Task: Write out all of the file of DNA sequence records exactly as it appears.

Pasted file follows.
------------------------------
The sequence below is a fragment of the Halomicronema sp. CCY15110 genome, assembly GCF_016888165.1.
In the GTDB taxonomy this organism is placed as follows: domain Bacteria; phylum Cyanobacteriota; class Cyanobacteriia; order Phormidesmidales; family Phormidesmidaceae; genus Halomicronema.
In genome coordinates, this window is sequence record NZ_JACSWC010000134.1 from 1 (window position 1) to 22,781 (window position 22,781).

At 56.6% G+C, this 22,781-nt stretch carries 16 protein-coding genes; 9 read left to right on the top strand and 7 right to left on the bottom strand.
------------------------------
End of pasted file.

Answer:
The sequence below is a fragment of the Halomicronema sp. CCY15110 genome, assembly GCF_016888165.1.
In the GTDB taxonomy this organism is placed as follows: domain Bacteria; phylum Cyanobacteriota; class Cyanobacteriia; order Phormidesmidales; family Phormidesmidaceae; genus Halomicronema.
In genome coordinates, this window is sequence record NZ_JACSWC010000134.1 from 1 (window position 1) to 22,781 (window position 22,781).

At 56.6% G+C, this 22,781-nt stretch carries 16 protein-coding genes; 9 read left to right on the top strand and 7 right to left on the bottom strand.